Constance of Hungary (c. 1180 – 6 December 1240) was the second Queen consort of Ottokar I of Bohemia.[1]

Constance of Hungary
Queen Constance on a tympanum in the Cistercian abbey Porta Coeli
Queen consort of Bohemia
Bornc. 1180
Died6 December 1240 (aged c. 60)
Tišnov, Moravia
SpouseOttokar I of Bohemia
IssueWenceslaus I of Bohemia
Anna of Bohemia
Saint Agnes of Bohemia
FatherBéla III of Hungary
MotherAgnes of Antioch

Family edit

Constance was a daughter of Béla III of Hungary[2] and his first wife Agnes of Antioch. Her older siblings included Emeric, King of Hungary, Margaret of Hungary and Andrew II of Hungary.

Marriage and children edit

In 1199, Ottokar I divorced his first wife, Adelaide of Meissen, on grounds of consanguinity. He married Constance later in the same year.[2] Together with Ottokar, she had nine children.[2]

Queen Constance is regularly noted as a co-donator with her husband in various documents of his reign. Her petitions to her husband for various donations are also recorded. She is considered to have sold the city Boleráz to her nephew Béla IV of Hungary. In 1247, Béla conferred said city to the nuns of Trnava. An epistle by which Constance supposedly grants freedom to the cities of Břeclav and Olomouc is considered a false document. The same epistle grants lands in Ostrovany to the monastery of St. Stephen of Hradište. Another epistle has the queen settling "honorable Teutonic men" (viros honestos Theutunicos) in the city of Hodonín and is also considered a forgery.[3] In 1230, Ottokar I died and their son Wenceslaus succeeded him. Constance survived her husband by a decade.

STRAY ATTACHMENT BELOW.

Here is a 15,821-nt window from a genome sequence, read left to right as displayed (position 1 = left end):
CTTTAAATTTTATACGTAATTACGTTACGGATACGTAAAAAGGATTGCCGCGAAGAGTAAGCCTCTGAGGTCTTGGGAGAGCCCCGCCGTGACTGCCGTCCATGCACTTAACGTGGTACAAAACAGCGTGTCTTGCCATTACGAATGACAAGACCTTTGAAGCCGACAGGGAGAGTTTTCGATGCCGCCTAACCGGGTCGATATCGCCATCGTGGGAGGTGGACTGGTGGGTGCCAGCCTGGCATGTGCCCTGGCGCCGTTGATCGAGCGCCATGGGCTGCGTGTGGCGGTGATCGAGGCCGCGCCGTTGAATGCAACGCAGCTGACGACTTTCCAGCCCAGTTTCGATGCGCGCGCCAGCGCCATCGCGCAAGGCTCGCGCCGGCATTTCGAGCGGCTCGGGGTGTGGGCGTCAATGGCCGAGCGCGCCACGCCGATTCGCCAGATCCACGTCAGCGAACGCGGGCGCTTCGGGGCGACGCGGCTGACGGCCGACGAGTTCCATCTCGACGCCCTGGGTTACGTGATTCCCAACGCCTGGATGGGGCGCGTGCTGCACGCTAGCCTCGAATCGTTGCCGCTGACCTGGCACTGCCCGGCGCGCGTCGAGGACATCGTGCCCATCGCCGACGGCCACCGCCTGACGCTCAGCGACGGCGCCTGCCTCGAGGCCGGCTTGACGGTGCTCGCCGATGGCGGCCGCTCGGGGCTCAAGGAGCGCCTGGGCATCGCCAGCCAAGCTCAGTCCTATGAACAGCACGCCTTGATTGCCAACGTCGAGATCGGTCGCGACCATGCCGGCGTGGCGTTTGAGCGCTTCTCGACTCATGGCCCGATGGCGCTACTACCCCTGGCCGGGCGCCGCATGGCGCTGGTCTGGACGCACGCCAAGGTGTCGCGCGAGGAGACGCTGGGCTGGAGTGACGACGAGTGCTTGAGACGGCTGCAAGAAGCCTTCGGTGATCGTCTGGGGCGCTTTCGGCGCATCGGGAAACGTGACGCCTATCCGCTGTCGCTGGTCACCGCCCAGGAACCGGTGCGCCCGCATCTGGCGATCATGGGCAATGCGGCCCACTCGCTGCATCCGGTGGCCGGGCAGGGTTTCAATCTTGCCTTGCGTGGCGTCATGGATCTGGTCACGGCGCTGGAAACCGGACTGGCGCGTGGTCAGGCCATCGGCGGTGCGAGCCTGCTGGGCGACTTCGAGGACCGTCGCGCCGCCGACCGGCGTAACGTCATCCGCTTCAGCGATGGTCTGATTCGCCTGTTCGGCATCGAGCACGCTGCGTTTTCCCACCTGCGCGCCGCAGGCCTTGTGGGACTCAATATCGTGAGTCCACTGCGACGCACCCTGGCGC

In 1231, Pope Gregory IX set Queen Constance and her dower possessions under the protection of the Holy See. His letter to Constance clarifies said possessions to include the provinces of Břeclav (Brecyzlaviensem), Pribyslavice (Pribizlavensem), Dolni Kunice (Conowizensem), Godens (Godeninensem), Bzenec (Bisenzensem) and Budějovice (Budegewizensem).[4] In 1232, Constance founded Cloister Porta Coeli near Tišnov and retired to it as a nun. She died within the Cloister.

Issue edit

References edit

  1. ^ Sara Ritchey, Holy Matter: Changing Perceptions of the Material World in Late Medieval Christianity, (Cornell University Press, 2014), 101.
  2. ^ a b c Earenfight 2013, p. 175.
  3. ^ "Women's Biography: Constance of Hungary". Archived from the original on 21 December 2016. Retrieved 21 August 2008.
  4. ^ "1231 Letter from Gregory IX to Constance of hungary". Archived from the original on 3 September 2014. Retrieved 21 August 2008.

Sources edit

External links edit

Constance of Hungary
Born: 1180? Died: 6 December 1240
Royal titles
Title last held by
Adelaide of Meissen
Queen consort of Bohemia
Succeeded by